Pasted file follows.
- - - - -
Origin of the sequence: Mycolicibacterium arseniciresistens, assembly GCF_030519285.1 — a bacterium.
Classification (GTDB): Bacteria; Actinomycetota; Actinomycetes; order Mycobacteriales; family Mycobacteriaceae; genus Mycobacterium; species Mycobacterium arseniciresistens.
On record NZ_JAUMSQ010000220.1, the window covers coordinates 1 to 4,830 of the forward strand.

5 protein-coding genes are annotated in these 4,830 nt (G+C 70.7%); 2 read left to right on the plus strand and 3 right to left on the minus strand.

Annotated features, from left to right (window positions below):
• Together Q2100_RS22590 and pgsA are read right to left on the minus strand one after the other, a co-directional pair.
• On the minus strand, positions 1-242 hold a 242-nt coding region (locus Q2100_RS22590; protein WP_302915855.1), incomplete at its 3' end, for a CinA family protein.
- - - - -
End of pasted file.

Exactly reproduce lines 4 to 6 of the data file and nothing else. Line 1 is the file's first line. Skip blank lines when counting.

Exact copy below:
5 protein-coding genes are annotated in these 4,830 nt (G+C 70.7%); 2 read left to right on the plus strand and 3 right to left on the minus strand.

Annotated features, from left to right (window positions below):
• Together Q2100_RS22590 and pgsA are read right to left on the minus strand one after the other, a co-directional pair.